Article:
As a follow-on to an enforcement action against Rolls Royce, the Justice Department unsealed FCPA criminal charges against two former Rolls Royce executives, a former Rolls Royce employee, a former third-party intermediary for Rolls Royce in Kazakhstan, and an executive for an international engineering consulting firm. Four of the individual entered guilty pleas during 2016, and one defendant has not been apprehended.
In January 2017, Rolls Royce entered into a global settlement with prosecutors in the UK, US and Brazil under which Rolls Royce paid a total of $800 million in fines and penalties, $169 million of which was paid to the United States.
The Justice Department’s criminal prosecution focused on one aspect of Rolls Royce’s conduct relating to the construction of a gas pipeline from Central Asia to China. The UK’s Serious Fraud Office has ongoing criminal investigations involving individuals involved in foreign bribery schemes in other countries.
Petros Contoguris, a Greek citizen, residing in Turkey was charged by indictment with conspiracy to violate the FCPA , money laundering conspiracy, 7 counts of FCPA violations and 10 counts of money laundering.
James Finley, a UK citizen residing in Taiwan, plead guilty to one count of FCPA conspiracy.
Aloysius Johannes Jozef Zuurhout, a Netherlands citizen, Andreas Kohler, an Austrian citizen and Keith Barnett, a US citizen, each plead guilty to one count of conspiracy to violate the FCPA.
The five defendants conspired to pay bribes to foreign officials in exchange for securing business for Rolls Royce’s energy systems subsidiary, in relation to the construction of a gas pipeline. Contoguris and Kohler were engineering consultans and devised a scheme with the Rolls Royce executives and employee would pay bribes to at least one foreign official and disguise the payments through commission payments to Contoguris’s company.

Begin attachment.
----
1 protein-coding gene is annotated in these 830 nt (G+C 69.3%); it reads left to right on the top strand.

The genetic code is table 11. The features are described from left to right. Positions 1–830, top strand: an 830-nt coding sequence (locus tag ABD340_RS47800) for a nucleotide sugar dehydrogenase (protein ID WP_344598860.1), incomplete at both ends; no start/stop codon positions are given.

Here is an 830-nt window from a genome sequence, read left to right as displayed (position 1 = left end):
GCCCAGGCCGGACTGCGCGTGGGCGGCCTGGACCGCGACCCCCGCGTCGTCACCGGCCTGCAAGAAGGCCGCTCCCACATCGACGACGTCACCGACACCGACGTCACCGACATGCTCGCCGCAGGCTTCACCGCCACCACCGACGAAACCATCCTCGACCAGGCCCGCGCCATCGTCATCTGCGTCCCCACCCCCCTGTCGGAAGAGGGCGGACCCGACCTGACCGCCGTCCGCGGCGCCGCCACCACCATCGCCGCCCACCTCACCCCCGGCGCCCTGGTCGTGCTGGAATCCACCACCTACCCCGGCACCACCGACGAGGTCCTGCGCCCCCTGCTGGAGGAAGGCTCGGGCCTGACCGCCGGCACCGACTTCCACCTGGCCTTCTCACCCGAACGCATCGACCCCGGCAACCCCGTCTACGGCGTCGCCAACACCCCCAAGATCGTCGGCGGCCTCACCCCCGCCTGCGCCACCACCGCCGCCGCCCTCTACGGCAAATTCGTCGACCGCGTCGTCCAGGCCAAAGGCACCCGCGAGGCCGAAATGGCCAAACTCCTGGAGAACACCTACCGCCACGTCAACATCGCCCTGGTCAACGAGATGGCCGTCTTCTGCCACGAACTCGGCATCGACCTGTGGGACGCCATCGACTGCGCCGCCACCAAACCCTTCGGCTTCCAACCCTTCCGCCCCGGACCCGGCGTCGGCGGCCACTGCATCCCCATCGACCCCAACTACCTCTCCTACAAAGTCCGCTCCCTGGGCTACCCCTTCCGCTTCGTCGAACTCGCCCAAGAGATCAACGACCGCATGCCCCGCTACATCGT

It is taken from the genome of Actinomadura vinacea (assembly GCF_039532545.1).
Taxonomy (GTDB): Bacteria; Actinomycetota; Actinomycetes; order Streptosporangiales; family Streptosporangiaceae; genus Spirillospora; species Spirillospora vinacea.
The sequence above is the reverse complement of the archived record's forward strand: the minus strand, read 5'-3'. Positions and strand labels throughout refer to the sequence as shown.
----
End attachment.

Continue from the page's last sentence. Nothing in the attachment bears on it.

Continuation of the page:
Asia Gas Pipeline was a joint venture consisting of state-owned entities from China and Kazakhstan, which was created to build a gas pipeline between Kazakhstan and China. In November 2009, Rolls Royce was awarded a contract worth $145 million to supply gas turbines to the project, and Rollys Royce made commission payments to Contoguris’s company, who in turn passed the payments to a Technical Advisor company, knowing that the Advisor would in turn pay various foreign officials with bribes.
The three Rolls Royce former employees, Finley, Barnett and Zuurhout, admitted their participation in a conspiracy to violate the FCPA stretching back to 1999 and continuing to 2013, in which they would retain Technical Advisors who would transmit bribery payments to foreign officials in a number of countries to win contracts for the pipeline project. In a perverted twist, the Rolls Royce former employees conducted due diligence of potential technical advisors to ensure that they had close relationships with key foreign officials in order to facilitate bribery payments.
This article was republished with permission from Michael Volkov’s blog, Corruption, Crime & Compliance.